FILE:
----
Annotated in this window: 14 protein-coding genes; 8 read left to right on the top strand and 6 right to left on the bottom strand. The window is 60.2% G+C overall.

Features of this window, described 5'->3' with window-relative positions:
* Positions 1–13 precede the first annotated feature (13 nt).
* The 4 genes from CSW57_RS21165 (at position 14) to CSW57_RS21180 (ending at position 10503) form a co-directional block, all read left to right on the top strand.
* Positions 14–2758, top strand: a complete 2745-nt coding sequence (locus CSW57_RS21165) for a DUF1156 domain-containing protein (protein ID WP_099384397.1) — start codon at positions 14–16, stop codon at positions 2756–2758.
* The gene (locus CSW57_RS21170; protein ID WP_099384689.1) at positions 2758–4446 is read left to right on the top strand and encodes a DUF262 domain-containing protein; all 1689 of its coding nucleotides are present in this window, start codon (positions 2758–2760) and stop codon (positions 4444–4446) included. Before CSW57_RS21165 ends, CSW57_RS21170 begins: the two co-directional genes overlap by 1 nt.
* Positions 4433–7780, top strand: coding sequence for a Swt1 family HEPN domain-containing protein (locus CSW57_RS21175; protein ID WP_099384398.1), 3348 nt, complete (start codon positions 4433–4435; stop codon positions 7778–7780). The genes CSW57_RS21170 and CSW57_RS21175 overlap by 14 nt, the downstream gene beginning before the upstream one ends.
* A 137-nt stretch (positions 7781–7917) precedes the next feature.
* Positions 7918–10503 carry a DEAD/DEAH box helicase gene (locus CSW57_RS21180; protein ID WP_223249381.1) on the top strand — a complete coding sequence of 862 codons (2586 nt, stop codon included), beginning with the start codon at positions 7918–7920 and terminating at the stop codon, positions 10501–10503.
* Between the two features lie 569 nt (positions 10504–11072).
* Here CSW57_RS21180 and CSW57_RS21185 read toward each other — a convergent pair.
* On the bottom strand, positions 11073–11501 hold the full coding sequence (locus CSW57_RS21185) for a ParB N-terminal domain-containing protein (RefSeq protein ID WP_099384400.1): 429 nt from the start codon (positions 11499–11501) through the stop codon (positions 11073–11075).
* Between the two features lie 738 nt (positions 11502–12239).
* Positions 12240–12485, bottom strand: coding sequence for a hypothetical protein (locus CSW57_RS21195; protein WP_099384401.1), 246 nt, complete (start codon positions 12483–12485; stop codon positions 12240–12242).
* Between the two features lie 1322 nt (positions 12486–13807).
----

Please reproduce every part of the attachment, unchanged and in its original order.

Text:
Annotated in this window: 14 protein-coding genes; 8 read left to right on the top strand and 6 right to left on the bottom strand. The window is 60.2% G+C overall.

Features of this window, described 5'->3' with window-relative positions:
* Positions 1–13 precede the first annotated feature (13 nt).
* The 4 genes from CSW57_RS21165 (at position 14) to CSW57_RS21180 (ending at position 10503) form a co-directional block, all read left to right on the top strand.
* Positions 14–2758, top strand: a complete 2745-nt coding sequence (locus CSW57_RS21165) for a DUF1156 domain-containing protein (protein ID WP_099384397.1) — start codon at positions 14–16, stop codon at positions 2756–2758.
* The gene (locus CSW57_RS21170; protein ID WP_099384689.1) at positions 2758–4446 is read left to right on the top strand and encodes a DUF262 domain-containing protein; all 1689 of its coding nucleotides are present in this window, start codon (positions 2758–2760) and stop codon (positions 4444–4446) included. Before CSW57_RS21165 ends, CSW57_RS21170 begins: the two co-directional genes overlap by 1 nt.
* Positions 4433–7780, top strand: coding sequence for a Swt1 family HEPN domain-containing protein (locus CSW57_RS21175; protein ID WP_099384398.1), 3348 nt, complete (start codon positions 4433–4435; stop codon positions 7778–7780). The genes CSW57_RS21170 and CSW57_RS21175 overlap by 14 nt, the downstream gene beginning before the upstream one ends.
* A 137-nt stretch (positions 7781–7917) precedes the next feature.
* Positions 7918–10503 carry a DEAD/DEAH box helicase gene (locus CSW57_RS21180; protein ID WP_223249381.1) on the top strand — a complete coding sequence of 862 codons (2586 nt, stop codon included), beginning with the start codon at positions 7918–7920 and terminating at the stop codon, positions 10501–10503.
* Between the two features lie 569 nt (positions 10504–11072).
* Here CSW57_RS21180 and CSW57_RS21185 read toward each other — a convergent pair.
* On the bottom strand, positions 11073–11501 hold the full coding sequence (locus CSW57_RS21185) for a ParB N-terminal domain-containing protein (RefSeq protein ID WP_099384400.1): 429 nt from the start codon (positions 11499–11501) through the stop codon (positions 11073–11075).
* Between the two features lie 738 nt (positions 11502–12239).
* Positions 12240–12485, bottom strand: coding sequence for a hypothetical protein (locus CSW57_RS21195; protein WP_099384401.1), 246 nt, complete (start codon positions 12483–12485; stop codon positions 12240–12242).
* Between the two features lie 1322 nt (positions 12486–13807).